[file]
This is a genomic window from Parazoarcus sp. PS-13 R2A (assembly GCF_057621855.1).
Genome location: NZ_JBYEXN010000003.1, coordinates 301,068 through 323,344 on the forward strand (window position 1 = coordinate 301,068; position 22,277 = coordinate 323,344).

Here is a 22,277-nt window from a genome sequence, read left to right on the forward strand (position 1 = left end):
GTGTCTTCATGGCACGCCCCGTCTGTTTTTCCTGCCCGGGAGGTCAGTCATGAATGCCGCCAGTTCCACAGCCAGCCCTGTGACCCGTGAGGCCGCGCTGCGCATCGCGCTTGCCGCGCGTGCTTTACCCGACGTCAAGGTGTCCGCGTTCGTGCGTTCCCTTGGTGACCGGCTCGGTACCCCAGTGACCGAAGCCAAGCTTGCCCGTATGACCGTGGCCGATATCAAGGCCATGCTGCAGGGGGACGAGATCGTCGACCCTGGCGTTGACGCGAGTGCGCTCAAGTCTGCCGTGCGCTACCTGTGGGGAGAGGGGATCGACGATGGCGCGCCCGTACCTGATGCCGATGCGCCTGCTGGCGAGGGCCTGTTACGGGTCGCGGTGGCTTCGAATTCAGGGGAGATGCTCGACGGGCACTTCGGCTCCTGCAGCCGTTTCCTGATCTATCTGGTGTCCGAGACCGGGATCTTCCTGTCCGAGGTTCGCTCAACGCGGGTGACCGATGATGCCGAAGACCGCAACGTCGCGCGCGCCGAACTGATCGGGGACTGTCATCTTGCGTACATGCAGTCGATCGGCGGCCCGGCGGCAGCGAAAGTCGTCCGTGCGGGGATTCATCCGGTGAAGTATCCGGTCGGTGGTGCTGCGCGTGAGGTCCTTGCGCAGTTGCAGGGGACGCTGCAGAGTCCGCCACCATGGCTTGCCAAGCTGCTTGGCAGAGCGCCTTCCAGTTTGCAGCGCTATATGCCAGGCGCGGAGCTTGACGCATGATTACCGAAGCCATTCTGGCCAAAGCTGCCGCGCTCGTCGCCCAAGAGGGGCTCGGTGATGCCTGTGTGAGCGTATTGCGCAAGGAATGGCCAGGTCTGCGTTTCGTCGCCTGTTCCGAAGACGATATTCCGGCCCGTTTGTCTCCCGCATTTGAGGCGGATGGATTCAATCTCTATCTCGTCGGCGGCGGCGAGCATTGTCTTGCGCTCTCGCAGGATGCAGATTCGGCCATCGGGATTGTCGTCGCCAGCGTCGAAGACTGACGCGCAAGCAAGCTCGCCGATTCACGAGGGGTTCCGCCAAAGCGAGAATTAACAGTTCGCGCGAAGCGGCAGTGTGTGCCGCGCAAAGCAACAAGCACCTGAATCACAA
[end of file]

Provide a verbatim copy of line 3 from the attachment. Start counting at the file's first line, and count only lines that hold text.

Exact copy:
Here is a 22,277-nt window from a genome sequence, read left to right on the forward strand (position 1 = left end):